I tend to be pretty pragmatic about things, and focus on the more probable events first before worrying about the crazy stuff. Like worrying about a job loss before worrying about a giant asteroid hitting our planet.
But one thing I’ve always talked about is that in many cases the difference between prepping for the routine and prepping for the very unlikely isn’t as big as you might think.
Similarly, a given event can have likely consequences that aren’t particularly bad but that same event may have unlikely consequences as well … and those will probably be quite a bit worse.
Let’s take an EMP for example. There’s quite a few folks that are concerned about EMP, or EMP like effects such as a solar flare.
Depending on the type of EMP event, the impacts could vary pretty dramatically. Maybe a few of your electronic devices get fried. A little painful, but not the end of the world.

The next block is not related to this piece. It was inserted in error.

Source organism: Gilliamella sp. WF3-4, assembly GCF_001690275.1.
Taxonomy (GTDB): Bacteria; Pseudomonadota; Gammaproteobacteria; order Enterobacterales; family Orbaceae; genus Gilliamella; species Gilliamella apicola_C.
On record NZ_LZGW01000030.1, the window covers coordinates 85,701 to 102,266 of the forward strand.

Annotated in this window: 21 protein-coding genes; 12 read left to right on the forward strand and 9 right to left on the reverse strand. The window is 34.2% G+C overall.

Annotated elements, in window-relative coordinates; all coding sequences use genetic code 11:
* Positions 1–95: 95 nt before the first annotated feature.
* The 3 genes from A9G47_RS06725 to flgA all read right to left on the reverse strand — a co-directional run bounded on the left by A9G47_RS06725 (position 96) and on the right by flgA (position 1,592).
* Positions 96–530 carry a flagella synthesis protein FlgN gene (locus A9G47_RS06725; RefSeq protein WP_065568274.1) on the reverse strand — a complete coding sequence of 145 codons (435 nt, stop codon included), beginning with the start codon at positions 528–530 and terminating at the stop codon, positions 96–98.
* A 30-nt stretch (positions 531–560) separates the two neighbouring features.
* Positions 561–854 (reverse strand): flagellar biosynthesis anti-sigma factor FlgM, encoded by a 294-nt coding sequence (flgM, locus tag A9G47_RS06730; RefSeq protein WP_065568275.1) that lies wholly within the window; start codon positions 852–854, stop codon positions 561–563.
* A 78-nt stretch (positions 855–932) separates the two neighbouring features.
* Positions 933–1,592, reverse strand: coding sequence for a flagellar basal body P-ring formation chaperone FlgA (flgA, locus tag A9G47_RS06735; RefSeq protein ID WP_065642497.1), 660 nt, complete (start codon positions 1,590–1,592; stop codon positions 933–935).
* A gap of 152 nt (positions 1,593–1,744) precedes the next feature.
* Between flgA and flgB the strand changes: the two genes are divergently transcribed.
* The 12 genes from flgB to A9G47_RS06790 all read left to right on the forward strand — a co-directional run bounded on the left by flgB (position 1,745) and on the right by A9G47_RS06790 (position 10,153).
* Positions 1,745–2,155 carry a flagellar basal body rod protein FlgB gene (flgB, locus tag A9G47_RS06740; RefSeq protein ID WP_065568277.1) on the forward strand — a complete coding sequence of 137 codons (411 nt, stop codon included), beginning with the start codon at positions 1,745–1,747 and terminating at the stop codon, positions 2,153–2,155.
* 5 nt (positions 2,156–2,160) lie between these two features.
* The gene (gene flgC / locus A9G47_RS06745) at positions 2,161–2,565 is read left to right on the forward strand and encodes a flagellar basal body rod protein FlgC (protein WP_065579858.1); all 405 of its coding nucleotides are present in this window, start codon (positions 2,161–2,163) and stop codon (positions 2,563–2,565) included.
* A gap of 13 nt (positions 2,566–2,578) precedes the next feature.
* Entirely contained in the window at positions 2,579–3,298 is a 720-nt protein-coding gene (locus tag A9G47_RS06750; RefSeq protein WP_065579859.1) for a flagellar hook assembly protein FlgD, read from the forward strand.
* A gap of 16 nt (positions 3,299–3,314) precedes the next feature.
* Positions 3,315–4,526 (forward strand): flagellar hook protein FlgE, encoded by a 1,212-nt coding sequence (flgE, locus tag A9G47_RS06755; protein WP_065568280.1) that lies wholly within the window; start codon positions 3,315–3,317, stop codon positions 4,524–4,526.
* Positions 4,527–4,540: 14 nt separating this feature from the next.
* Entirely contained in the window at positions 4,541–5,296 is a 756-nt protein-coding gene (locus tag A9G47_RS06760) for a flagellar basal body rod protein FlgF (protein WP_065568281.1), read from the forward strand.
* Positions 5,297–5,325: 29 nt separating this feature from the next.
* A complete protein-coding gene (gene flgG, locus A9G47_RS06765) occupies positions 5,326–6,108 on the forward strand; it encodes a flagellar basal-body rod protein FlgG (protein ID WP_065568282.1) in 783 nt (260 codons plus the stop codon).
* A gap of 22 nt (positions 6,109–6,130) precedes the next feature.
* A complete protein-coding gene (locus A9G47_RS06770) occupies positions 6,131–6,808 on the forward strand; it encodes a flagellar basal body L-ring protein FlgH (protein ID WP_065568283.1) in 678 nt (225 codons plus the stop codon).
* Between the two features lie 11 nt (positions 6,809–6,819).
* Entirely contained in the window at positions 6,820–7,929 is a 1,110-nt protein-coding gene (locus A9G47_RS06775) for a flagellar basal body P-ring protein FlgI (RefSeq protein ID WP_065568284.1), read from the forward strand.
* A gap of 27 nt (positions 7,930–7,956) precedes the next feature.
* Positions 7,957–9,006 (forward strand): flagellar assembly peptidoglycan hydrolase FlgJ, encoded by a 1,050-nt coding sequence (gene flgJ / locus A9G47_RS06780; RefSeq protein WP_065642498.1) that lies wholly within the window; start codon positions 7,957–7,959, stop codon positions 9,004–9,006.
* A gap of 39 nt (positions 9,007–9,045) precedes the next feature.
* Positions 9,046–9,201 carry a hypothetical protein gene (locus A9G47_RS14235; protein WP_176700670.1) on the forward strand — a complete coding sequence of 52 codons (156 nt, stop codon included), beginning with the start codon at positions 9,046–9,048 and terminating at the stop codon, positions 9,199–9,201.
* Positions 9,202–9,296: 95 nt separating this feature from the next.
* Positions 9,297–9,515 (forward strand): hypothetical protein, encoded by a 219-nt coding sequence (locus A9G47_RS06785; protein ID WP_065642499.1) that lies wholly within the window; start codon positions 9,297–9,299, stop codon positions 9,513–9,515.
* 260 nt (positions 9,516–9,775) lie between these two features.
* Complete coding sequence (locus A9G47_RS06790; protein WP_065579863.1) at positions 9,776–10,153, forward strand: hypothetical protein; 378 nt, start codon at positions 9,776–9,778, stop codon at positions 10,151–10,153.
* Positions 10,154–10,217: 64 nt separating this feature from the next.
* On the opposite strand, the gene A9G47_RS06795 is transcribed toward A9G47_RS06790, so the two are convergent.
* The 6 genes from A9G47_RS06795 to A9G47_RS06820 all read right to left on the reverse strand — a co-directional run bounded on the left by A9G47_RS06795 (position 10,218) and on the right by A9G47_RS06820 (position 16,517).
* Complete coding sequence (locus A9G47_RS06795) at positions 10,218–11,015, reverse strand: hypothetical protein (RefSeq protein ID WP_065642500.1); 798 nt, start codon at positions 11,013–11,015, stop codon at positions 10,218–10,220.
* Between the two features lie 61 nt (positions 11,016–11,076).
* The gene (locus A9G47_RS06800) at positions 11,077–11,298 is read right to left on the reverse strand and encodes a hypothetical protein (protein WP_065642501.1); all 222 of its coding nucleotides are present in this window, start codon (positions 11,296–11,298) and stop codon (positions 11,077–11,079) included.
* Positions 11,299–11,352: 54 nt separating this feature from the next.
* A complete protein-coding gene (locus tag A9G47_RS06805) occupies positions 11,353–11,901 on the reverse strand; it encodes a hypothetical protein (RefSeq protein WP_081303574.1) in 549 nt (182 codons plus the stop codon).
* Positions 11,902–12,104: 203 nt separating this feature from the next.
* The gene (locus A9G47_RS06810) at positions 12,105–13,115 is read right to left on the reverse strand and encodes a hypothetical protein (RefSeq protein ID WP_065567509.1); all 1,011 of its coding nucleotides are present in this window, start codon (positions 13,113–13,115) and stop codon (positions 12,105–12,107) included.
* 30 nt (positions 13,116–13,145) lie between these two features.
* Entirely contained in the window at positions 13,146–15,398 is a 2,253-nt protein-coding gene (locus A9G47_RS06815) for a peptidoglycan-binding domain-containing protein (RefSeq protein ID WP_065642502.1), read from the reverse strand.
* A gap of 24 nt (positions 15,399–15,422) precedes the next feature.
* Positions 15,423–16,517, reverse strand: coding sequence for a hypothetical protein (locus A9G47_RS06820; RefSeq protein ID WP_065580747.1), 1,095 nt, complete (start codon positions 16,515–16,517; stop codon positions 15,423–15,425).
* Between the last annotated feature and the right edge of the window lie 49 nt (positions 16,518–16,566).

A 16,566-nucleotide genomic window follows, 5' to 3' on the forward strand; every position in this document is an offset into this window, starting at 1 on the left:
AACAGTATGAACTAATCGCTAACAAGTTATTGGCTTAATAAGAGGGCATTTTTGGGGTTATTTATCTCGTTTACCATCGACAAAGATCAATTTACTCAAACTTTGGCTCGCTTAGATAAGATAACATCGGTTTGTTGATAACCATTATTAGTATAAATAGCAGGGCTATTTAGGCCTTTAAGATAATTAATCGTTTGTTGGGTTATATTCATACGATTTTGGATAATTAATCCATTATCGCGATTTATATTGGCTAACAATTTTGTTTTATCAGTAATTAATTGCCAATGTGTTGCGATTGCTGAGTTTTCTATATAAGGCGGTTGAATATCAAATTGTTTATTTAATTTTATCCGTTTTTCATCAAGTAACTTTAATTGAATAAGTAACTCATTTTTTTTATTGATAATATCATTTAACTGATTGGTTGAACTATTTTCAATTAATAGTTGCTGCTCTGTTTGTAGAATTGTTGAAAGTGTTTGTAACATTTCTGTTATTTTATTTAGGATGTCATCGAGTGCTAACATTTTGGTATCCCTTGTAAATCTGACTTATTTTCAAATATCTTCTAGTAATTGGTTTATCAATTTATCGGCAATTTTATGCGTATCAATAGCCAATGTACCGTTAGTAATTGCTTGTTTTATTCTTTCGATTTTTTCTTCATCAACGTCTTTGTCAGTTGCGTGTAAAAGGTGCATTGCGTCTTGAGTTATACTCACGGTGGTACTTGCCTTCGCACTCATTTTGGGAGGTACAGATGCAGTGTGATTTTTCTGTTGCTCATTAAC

On the other hand, it could be a massive event that destroys the electrical grid, burning out transformers that can’t be easily rebuilt. That could be a massive multi-year impact.
Same type of event, completely different impact. But if you’re already prepping for a six month impact due to economic collapse, for example, how much does it REALLY take to be prepared for that EMP event as well?
Not a whole heck of alot.
If we focus on the fundamentals of preparedness, making sure we identify the systems that support us that could fail, and prepare accordingly for those failures, all of our efforts become broadly applicable.
So don’t focus on individual events so much. Instead, focus on preparing for the loss of those support systems and you’ll end off with a more balanced life that lets you react to events that you see coming AND the ones you don’t.